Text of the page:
During this period of the year watermelon is in high demand. On a hot day a slice of watermelon from the fridge is ideal for cooling off. However, the seeds bother people and Americans don’t even like them anymore, and the producers give people what they want. Americans want convenience not healthy.
The seeds of watermelon are a miracle for our kidneys. They contain zinc, iron, omega 6, protein and fiber that absorb light. In addition to the antioxidant effect, the seeds are diuretic and protects against kidney stones. Moreover, the seeds have the highest concentration of lycopene compared to any other vegetable or other fresh fruit, thus preventing myocardial infarction.
Watermelon seeds also contain selenium, essential fats and vitamin E, which fight against free radicals.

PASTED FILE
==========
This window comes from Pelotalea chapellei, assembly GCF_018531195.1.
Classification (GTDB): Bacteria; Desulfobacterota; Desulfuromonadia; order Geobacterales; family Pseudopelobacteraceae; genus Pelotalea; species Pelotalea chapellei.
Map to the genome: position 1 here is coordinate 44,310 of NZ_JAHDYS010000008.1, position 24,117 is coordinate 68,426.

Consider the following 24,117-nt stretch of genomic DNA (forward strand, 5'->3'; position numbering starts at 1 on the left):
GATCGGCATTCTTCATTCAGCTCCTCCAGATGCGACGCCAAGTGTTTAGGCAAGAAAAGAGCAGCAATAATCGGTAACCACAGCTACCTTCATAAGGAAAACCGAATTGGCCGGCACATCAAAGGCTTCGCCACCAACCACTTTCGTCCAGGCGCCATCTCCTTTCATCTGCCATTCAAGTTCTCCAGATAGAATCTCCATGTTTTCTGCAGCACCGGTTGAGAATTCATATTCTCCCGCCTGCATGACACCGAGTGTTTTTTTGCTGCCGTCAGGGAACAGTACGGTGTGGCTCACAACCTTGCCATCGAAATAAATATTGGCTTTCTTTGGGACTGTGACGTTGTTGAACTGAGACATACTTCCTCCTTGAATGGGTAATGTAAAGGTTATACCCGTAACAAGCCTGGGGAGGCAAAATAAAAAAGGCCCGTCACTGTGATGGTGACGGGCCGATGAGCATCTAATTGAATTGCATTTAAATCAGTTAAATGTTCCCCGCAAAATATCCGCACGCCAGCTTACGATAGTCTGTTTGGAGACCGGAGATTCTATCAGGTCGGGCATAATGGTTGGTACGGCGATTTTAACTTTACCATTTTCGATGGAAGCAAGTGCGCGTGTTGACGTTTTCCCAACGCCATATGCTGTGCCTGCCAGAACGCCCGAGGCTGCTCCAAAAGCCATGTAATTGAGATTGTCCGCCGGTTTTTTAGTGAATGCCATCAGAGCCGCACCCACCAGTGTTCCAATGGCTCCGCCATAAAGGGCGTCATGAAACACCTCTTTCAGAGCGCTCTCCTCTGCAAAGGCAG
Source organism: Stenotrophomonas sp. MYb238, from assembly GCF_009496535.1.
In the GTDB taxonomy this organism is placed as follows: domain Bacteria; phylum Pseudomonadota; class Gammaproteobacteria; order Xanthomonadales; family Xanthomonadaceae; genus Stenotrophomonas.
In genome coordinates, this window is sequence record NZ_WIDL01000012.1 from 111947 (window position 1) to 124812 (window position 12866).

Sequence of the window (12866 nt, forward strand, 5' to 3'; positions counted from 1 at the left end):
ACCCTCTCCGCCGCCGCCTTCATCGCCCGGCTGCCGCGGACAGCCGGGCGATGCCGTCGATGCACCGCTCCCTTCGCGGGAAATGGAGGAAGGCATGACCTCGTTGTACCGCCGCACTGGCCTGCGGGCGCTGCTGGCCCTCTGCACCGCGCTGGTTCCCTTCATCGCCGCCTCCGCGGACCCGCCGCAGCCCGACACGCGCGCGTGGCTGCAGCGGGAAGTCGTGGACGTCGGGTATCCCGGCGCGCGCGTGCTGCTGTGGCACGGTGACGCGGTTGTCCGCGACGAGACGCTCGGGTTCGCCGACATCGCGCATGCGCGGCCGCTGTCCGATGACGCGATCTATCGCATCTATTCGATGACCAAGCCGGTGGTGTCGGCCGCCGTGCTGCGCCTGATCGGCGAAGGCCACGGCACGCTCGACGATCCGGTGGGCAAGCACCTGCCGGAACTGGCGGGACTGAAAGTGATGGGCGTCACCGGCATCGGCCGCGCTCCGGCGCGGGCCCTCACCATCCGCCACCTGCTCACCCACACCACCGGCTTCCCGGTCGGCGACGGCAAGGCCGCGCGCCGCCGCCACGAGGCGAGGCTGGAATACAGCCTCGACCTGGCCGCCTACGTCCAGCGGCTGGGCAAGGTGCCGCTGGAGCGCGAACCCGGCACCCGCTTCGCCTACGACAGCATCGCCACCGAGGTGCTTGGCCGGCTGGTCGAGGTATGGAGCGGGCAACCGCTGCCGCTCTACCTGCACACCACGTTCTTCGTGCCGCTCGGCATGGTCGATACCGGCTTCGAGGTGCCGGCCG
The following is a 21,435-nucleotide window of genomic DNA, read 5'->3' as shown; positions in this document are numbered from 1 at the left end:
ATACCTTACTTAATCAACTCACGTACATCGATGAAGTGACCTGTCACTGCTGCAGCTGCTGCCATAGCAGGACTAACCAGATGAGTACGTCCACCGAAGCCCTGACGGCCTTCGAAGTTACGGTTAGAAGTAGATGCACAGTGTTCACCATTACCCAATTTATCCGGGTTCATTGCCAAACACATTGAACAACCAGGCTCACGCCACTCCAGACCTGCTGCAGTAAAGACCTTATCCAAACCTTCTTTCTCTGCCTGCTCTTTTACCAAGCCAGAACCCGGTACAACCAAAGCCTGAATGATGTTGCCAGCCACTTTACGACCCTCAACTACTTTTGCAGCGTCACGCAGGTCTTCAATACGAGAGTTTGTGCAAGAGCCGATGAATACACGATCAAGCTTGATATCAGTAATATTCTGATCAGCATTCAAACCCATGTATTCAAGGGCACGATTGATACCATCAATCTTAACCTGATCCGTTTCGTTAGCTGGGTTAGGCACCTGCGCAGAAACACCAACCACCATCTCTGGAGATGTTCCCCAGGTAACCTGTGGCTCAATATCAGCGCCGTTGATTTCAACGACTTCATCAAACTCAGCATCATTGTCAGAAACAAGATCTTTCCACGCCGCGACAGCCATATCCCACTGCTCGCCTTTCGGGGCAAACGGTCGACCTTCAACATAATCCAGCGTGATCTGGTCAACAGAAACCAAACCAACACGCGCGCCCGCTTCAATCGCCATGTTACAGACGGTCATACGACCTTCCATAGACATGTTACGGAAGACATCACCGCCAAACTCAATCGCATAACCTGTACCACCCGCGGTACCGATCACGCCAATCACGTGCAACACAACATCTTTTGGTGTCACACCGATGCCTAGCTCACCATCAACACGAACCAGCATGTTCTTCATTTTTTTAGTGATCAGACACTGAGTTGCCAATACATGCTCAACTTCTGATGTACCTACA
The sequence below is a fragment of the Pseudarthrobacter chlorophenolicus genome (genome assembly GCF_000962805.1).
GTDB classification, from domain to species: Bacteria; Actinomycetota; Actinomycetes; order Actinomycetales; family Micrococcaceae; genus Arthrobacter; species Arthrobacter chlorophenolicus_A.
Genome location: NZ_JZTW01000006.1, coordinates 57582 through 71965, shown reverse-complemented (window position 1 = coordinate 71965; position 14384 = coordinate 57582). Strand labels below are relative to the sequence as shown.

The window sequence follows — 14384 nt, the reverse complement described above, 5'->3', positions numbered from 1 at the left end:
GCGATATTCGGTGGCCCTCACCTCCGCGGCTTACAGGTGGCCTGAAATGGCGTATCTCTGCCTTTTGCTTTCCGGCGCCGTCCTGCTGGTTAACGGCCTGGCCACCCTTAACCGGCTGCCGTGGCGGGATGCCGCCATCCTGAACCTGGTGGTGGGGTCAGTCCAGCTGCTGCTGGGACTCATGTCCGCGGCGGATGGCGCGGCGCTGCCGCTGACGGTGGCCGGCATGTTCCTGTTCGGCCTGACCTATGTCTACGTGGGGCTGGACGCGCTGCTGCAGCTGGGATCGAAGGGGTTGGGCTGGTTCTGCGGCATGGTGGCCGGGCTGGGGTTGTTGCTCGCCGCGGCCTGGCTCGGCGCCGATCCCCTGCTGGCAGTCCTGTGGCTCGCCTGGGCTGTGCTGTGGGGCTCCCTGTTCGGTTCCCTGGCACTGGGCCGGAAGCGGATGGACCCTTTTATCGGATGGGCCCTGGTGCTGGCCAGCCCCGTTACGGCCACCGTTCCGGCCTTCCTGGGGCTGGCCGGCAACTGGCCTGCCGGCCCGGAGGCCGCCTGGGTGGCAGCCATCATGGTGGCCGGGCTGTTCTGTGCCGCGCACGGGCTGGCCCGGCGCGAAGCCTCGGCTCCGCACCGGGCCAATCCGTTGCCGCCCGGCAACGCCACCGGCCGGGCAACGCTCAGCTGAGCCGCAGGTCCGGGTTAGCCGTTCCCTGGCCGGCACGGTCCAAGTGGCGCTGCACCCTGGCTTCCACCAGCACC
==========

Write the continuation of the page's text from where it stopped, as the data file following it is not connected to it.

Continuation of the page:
A good recipe is to leave the pits to dry and then grind them in a coffee grinder. The powder obtained can be mixed with yogurt, milk or added to a fruit smoothie.
Watermelon seeds are rich in protein, specifically in 150 grams of dried seeds are 30.6 grams of protein or 61% of the recommended daily value.
Watermelon seeds are rich in B vitamins, without which nutrients from food can not be converted into energy.
The most abundant mineral in the pits of watermelons is magnesium. A cup of kernels contains 140% of the RDA of magnesium. Other important minerals they contain are phosphorus, iron, potassium, sodium, manganese and zinc.
Watermelon seed proteins contain essential amino acids, among which the most important are: arginine which has the ability to regulate blood pressure and to improve the suffering of small arteries. The seeds contain tryptophan, glutamic acid and lysine.
The most surprising thing that can be said about watermelon seeds is the amount of healthy fats they contain. In 150 grams of dry seeds are 51 grams of monounsaturated fat, polyunsaturated fat and omega 3 and omega 6.